the expression or application of human creative skill and imagination, typically in a visual form such as painting or sculpture, producing works to be appreciated primarily for their beauty or emotional power.
“the art of the Renaissance”
synonyms: fine art, artwork
works produced by human creative skill and imagination.
“his collection of modern art”
synonyms: fine art, artwork More
creative activity resulting in the production of paintings, drawings, or sculpture.
“she’s good at art”
the various branches of creative activity, such as painting, music, literature, and dance.
“the visual arts”

I think Google gave us a good enough definition, to start. What do you think?

For the next random thought about art, let’s look closer to home. By “closer to home,” I mean, what have I written about art, in this blog?

When I search all my posts for the word “art,” 419 of them came up.  That’s a BIG percentage of all the posts I’ve written.  To be precise, 82.970297% of the posts I’ve written include “art” in some way (at least, according to WordPress search).

However, only two of my posts include the word “art” in the title:

Day 290: The Healing Power of Art

Day 45: Mistakes, where art thou sting?

What does that tell us?  Well, for one thing, there’s more than one meaning of the word “art.”

NOW what do I do?  I can think of SO many places to go next, in this post.

Perhaps, this, which I found at my office, yesterday, will help guide me:


Yes, that’s helpful, but WHICH next step?

I could ask you what you think art is — including your favorite pieces of art.

I could point out that even in Day 45 — a post where the word “art” is just the archaic form of “is/are” — my tags included musical artists Bernard Hermann and John Williams.

I could ask you to complete this sentence: One person’s art is another person’s ____.2

I could write about my friend Deb, who:

  1. is having a birthday today,
  2. is a blown-glass artist,
  3. appears in Day 486: May Day! May Day!, and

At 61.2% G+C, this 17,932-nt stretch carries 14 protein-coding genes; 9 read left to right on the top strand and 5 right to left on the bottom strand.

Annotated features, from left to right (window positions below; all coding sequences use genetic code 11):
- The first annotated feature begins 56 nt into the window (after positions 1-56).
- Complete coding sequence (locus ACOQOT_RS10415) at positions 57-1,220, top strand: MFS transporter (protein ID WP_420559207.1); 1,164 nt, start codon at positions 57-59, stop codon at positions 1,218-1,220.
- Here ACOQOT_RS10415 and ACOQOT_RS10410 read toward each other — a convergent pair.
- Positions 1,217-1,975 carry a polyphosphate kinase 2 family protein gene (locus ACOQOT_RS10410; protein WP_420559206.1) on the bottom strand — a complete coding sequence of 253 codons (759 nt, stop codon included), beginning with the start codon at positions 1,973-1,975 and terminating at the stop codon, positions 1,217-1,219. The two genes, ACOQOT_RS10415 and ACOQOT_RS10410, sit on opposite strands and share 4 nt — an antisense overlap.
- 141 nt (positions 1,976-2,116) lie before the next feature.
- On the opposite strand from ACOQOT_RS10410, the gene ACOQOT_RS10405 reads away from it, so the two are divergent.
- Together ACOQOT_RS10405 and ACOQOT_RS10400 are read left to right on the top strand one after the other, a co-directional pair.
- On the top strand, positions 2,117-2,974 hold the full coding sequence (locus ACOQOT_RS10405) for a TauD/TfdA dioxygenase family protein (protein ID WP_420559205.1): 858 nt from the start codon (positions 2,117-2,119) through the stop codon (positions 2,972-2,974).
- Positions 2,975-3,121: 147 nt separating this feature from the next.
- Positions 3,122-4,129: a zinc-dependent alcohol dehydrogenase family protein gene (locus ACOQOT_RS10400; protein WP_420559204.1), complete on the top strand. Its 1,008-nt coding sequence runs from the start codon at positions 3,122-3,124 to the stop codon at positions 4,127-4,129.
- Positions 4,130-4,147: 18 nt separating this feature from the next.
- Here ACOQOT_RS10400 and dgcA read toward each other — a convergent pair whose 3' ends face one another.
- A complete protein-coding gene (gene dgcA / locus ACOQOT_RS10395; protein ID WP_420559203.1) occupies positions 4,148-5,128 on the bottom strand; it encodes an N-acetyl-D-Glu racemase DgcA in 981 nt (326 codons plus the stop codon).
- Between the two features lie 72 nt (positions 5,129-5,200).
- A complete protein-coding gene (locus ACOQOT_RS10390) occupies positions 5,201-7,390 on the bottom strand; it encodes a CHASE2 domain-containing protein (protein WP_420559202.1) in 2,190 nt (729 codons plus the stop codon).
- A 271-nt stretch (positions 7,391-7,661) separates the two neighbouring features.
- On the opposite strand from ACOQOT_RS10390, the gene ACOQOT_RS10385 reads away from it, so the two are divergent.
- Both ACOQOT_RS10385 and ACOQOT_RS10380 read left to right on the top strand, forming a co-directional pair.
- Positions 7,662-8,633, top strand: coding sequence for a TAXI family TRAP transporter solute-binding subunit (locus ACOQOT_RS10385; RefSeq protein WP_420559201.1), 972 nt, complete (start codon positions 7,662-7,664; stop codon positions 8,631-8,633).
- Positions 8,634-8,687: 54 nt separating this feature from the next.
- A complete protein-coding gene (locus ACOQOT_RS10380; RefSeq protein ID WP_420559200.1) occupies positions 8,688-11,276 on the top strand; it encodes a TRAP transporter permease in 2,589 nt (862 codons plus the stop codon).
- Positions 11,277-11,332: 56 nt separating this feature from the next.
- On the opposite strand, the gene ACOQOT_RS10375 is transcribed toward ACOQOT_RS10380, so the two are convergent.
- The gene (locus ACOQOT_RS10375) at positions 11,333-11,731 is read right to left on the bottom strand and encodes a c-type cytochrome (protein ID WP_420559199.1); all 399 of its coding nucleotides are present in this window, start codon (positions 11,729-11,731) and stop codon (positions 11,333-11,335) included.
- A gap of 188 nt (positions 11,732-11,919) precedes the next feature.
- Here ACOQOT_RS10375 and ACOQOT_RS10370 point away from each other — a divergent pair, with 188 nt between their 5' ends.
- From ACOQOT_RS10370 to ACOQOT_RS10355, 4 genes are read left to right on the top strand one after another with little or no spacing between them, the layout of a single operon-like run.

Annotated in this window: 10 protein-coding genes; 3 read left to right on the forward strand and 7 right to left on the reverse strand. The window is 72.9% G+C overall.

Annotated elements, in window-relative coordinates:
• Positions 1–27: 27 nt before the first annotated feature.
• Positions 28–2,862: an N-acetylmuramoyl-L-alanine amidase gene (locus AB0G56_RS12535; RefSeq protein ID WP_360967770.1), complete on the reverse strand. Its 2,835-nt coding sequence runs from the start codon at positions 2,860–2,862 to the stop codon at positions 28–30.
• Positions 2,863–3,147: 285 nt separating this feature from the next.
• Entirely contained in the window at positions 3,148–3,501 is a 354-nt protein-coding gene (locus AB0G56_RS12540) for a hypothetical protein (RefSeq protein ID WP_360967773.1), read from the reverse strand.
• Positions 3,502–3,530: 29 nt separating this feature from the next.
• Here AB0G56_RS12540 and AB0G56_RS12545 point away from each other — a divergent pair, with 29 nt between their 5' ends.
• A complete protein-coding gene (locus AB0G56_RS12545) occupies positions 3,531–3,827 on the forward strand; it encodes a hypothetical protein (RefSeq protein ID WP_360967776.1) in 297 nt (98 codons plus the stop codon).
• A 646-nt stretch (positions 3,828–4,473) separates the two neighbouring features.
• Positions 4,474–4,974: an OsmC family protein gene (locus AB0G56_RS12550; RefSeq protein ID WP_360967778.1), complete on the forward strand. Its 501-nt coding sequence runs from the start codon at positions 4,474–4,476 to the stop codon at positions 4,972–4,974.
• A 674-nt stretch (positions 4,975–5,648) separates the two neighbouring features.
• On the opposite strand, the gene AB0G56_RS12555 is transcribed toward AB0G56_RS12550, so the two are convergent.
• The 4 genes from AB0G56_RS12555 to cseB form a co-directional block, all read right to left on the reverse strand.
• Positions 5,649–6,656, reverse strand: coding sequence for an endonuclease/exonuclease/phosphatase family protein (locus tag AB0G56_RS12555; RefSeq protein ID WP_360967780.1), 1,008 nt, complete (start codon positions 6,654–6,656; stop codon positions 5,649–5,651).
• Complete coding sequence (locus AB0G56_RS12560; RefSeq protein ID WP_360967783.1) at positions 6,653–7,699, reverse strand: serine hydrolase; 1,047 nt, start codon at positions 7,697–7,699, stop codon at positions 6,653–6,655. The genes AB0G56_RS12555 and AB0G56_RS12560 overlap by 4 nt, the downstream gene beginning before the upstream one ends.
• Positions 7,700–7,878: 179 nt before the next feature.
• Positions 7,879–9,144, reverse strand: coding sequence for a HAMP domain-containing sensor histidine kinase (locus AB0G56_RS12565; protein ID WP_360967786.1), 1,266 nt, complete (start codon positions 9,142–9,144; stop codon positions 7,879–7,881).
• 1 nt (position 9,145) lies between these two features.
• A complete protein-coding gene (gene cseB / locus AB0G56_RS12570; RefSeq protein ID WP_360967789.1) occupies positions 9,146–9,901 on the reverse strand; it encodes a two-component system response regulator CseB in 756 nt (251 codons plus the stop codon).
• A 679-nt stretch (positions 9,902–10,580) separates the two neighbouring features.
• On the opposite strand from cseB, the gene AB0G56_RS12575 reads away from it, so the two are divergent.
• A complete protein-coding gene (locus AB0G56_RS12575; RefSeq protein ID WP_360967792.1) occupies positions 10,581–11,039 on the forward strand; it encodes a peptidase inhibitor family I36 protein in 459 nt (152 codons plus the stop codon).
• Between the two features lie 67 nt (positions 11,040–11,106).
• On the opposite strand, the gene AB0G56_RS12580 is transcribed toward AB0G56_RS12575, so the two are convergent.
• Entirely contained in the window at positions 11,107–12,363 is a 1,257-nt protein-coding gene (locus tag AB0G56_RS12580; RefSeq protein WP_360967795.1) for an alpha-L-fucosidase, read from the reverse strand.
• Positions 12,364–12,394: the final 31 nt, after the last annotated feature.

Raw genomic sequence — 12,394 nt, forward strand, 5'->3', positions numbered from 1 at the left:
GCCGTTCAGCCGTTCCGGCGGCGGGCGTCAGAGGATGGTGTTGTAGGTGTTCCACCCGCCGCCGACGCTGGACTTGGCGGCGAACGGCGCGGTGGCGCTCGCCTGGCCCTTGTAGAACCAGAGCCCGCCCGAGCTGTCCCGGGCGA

4. is having a reaction, which I can only imagine, to #2, above.

Here’s the photo from that post, showing Deb and her blue vase, which she brought as a gift to me that day:


Eeeek!  Look at the time!


Actually, that’s not the time.  That’s something I saw, yesterday evening, at a local Art Center/Elementary School.3

But I do need to wrap up this post, people, and get to work. Before I do, here are more photos I took yesterday, at that same location:





I have a few more pieces of art to show you, before I conclude. Earlier yesterday, another long-time friend, Craig (whom I wrote about last week, in Day 500: Momentous), texted me these photos from the Museum of Fine Arts (MFA):





It’s all art, to me.

Thanks to Deb, Craig, friends that are long-time, medium-time, or short-time, Art Centers, elementary schools,  the MFA,  artists and art-appreciators everywhere, and to you — of course! — for visiting here, today.

1 Because this is the first week I’ve returned to work after an extended illness.

2 This fill-in-the-blank suggestion is inspired by the saying “One man’s meat is another man’s poison” (and George S. Kaufman‘s excellent pun, “One man’s Mede is another man’s Persian”).

3 Where my son was auditioning for a play.

Categories: inspiration, Nostalgia, personal growth, photojournalism | Tags: , , , , | 28 Comments